New Jersey Governor Chris Christie wants to force the state's largest health insurance company to dole out $300 million for a drug addiction treatment program for the poor, an egregious cash grab that media outlets call a "shake down" and "extortion." Judicial Watch has launched an investigation into the Republican governor's outrageous targeting of a nonprofit healthcare provider, Horizon Blue Cross Blue Shield, that functions as a tax-paying health services corporation with nearly 4 million policyholders.
Here's some background before getting into the New Jersey Open Public Records Act (OPRA) request filed by Judicial Watch last week; months ago, Christie launched a peculiar campaign to dig into Horizon's multi-billion-dollar surplus to fund addiction programs as part of an effort to crack down on the state's opioid epidemic. The unusual plan has encountered fierce opposition from a multitude of sources, including Democrats and Republicans, not to mention Horizon and the insurance industry in general. Christie has kept pushing, insisting that legislation be introduced to force Horizon to fund his dubious addiction experiment. A local newspaper reported that New Jersey Assembly Speaker Vincent Prieto refuses to support such a measure, calling it a "bad bill."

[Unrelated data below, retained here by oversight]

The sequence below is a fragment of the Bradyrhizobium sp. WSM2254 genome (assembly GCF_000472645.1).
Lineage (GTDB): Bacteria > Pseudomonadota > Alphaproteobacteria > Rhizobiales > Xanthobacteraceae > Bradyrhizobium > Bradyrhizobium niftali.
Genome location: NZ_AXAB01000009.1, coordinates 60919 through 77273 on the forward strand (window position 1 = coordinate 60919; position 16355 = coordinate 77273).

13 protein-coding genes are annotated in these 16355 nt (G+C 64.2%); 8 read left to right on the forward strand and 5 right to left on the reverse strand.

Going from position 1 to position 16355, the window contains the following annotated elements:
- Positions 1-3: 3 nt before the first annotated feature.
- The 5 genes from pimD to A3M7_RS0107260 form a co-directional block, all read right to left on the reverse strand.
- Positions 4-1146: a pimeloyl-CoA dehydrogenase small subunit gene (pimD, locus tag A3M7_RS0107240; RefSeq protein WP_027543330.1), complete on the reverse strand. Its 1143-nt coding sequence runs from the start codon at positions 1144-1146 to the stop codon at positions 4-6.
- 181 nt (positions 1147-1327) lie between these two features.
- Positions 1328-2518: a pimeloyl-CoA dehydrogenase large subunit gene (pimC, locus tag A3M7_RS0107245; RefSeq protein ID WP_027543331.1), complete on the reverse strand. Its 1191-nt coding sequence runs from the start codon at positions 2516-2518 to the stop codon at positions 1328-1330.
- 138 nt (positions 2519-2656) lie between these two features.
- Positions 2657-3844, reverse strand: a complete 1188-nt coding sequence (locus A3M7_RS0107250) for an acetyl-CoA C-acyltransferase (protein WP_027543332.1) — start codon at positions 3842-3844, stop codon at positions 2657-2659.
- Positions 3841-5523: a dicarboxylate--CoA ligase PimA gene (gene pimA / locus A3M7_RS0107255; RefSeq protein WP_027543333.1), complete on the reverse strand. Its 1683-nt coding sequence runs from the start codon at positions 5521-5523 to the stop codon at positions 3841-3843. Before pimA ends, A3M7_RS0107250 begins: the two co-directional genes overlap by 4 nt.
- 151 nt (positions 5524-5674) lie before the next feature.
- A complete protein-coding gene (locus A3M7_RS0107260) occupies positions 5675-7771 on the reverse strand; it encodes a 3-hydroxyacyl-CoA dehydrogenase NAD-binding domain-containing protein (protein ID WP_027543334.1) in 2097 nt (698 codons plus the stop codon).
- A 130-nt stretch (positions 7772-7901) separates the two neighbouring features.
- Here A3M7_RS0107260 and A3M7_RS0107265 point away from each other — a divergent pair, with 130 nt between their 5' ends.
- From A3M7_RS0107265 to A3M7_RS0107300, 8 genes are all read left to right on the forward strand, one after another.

The same newspaper article said that "Christie's push to get some money from Horizon included a news conference on Wednesday to spotlight $15.5 million in citations against Horizon over its Medicaid contract compliance with the state, which the governor says predates his effort to use their surplus. He said the citations show that his proposal, which also includes adding board members and requiring the insurer to post information online, is needed." However, Christie refused to reveal the citations and when the media tried to obtain them through the Open Public Records Act, the governor's office asserted that "contractual obligations" prevented the release of the documents. Information involving the mysterious multi-million-dollar fine levied against Horizon is among the records Judicial Watch has requested from the Office of the Governor.
When disclosing the citations didn't work, Christie threatened to withhold school funding unless state lawmakers pushed through legislation giving him $300 million from Horizon and power to add four political appointees to its board of directors. A local news report said Christie threw "an 11th-hour grenade" into state budget negotiations and called his Horizon cash grab a "raid." This week a state Senate committee voted to allow the governor to control how much surplus Horizon may keep. "The state could require this extraordinary amount of control because Horizon's charter would be changed to say it "shall have a charitable mission … to fulfill its obligation as an insurer of last resort in this state," a local newspaper article states. The Assembly would still have to approve the measure and that seems unlikely according to the speaker's public comments.